Second Hand Stress from Strangers and People You Know — May Be More Influential Than You Think


ABC News’ Nikki Battiste takes a look at how people are affected by others’ stress with Saint Louis University Associate Professor of Psychology Tony Buchanan (Google Scholar profile).

Researchers seem to be finding some convincing result about how the stress of others affect your own stress. Research has shown that stress is passed on by facial expressions, voice frequency, odor and touch. The stress can be transmitted from a stranger, but stress transmission is four times more likely from someone the the observer knows.

ABC News reports on research at Saint Louis University and University of California, San Francisco, where researchers found that even children can “catch” stress.

Researchers at Saint Louis University are also studying the effect of observing stress on helping behavior which refers to voluntary actions intended to help the others, whether reward is regarded or disregarded. It is a type of prosocial behavior (voluntary action intended to help or benefit another individual or group of individuals Researchers area asking, “Does observing stress in others increase stress in the observer and does that observed stress influence helping behavior?”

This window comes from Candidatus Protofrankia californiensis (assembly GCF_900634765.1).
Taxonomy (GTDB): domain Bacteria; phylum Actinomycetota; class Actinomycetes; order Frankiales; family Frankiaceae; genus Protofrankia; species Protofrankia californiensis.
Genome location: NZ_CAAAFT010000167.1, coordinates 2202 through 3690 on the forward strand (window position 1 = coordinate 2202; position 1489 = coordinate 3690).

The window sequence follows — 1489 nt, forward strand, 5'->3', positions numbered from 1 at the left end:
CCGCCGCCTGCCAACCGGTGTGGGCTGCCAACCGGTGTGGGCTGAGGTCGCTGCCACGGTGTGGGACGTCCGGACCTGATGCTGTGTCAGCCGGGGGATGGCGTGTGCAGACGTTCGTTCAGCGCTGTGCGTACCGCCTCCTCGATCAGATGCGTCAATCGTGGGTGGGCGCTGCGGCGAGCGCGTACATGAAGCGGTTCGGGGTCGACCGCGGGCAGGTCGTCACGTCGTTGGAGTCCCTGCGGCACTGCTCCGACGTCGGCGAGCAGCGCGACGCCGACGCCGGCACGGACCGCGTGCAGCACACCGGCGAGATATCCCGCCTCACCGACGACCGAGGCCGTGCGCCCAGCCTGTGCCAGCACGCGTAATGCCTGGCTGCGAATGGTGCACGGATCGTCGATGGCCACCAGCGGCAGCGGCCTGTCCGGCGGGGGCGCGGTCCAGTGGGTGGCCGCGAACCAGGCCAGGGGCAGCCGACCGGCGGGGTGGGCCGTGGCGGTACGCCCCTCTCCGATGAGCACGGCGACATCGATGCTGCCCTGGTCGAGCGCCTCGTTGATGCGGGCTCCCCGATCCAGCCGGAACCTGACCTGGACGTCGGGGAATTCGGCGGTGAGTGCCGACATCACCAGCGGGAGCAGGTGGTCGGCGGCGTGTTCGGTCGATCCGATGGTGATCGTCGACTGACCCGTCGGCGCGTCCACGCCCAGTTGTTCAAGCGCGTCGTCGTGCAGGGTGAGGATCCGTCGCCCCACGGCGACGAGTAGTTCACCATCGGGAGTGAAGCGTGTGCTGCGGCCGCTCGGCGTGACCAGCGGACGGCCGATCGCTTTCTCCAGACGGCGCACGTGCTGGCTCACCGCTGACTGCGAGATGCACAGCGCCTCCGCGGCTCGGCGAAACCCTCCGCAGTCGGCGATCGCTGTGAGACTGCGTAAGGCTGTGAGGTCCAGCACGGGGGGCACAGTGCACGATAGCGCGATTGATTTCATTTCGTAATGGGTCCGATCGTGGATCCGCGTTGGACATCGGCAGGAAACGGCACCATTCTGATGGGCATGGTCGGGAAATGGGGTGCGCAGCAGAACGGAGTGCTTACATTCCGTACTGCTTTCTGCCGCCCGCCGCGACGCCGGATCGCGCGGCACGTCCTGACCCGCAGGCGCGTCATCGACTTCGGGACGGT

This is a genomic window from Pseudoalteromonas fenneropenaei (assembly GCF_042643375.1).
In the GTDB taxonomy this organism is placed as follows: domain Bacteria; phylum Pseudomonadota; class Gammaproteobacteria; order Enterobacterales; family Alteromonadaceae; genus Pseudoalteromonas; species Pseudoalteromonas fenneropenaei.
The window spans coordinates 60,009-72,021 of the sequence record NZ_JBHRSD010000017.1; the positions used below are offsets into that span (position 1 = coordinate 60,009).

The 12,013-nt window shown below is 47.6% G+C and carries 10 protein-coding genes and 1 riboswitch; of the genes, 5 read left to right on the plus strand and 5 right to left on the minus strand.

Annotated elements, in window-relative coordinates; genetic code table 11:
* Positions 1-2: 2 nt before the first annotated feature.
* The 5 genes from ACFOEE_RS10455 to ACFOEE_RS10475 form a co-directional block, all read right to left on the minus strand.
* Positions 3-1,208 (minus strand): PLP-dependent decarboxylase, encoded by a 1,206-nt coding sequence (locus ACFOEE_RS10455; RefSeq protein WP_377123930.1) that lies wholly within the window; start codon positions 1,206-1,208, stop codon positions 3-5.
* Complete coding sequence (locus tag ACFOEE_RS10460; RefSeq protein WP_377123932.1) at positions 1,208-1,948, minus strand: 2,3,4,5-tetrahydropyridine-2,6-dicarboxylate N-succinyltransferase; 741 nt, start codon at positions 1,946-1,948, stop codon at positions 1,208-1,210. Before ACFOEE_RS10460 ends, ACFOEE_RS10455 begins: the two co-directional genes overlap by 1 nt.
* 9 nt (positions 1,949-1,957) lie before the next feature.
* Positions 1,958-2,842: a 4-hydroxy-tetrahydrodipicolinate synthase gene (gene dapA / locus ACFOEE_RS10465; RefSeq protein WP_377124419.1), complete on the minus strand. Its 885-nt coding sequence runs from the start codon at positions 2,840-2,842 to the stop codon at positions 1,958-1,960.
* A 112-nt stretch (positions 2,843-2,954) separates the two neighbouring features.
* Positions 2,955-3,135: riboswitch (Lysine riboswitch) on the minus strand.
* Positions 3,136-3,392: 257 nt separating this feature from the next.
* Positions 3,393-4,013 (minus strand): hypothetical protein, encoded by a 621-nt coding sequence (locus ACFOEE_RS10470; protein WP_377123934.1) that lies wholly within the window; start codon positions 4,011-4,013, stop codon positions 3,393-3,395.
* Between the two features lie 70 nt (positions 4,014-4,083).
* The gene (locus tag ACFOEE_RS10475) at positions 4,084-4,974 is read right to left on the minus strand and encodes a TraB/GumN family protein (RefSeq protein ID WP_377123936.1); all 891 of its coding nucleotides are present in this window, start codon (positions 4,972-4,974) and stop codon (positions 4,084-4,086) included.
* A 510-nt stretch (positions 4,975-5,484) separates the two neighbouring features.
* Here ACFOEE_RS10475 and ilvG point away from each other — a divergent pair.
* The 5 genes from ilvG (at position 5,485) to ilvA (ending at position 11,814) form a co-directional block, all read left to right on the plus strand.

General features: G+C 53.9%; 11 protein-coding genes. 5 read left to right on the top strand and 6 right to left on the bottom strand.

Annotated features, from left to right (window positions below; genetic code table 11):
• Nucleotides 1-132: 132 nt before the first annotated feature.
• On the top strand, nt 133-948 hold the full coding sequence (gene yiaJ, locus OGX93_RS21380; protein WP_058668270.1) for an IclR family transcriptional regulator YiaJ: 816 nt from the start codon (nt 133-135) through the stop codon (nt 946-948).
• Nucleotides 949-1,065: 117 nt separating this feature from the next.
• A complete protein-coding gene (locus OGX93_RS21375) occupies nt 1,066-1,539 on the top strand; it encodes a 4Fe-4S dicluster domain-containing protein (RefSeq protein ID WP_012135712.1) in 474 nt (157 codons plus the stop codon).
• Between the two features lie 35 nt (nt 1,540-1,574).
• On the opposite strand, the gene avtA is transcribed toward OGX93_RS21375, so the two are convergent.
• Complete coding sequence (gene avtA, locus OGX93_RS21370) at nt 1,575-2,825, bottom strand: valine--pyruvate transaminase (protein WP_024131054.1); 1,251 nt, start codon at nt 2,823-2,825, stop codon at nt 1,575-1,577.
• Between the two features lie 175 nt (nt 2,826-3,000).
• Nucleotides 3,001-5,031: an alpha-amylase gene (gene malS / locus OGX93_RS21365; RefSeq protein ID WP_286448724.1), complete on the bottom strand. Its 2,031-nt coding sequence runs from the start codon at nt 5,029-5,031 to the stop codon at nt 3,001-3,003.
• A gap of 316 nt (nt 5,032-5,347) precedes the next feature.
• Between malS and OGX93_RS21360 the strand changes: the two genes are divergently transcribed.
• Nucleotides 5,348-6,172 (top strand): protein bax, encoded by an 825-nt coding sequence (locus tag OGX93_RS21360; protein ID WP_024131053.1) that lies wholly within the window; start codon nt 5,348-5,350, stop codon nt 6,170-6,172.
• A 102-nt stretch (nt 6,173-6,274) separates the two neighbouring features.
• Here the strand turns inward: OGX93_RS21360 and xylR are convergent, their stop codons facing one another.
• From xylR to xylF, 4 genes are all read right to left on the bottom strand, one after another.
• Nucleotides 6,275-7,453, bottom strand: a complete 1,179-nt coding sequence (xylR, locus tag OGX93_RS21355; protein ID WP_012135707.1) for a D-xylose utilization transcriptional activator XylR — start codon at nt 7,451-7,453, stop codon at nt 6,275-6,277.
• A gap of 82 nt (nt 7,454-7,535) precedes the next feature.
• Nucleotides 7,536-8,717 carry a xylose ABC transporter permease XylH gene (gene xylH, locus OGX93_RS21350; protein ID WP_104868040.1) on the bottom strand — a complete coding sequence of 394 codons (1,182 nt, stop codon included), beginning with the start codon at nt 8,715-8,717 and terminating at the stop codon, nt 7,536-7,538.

According to researchers at the Cognitive Neuroscience of Stress Lab at Saint Louis University, when we see someone in pain or under stress we (sometimes) feel bad for them and (sometimes) try to help them.

What are the neural and physiological bases for these matching responses and the decision to help others? These are the questions Saint Louis University researchers and graduate students hope to address in their work in collaboration with Dr. Stephanie Preston, PhD, Department of Psychology, University of Michigan. The research work is funded by the Templeton Foundation’s Positive Neuroscience Initiative.

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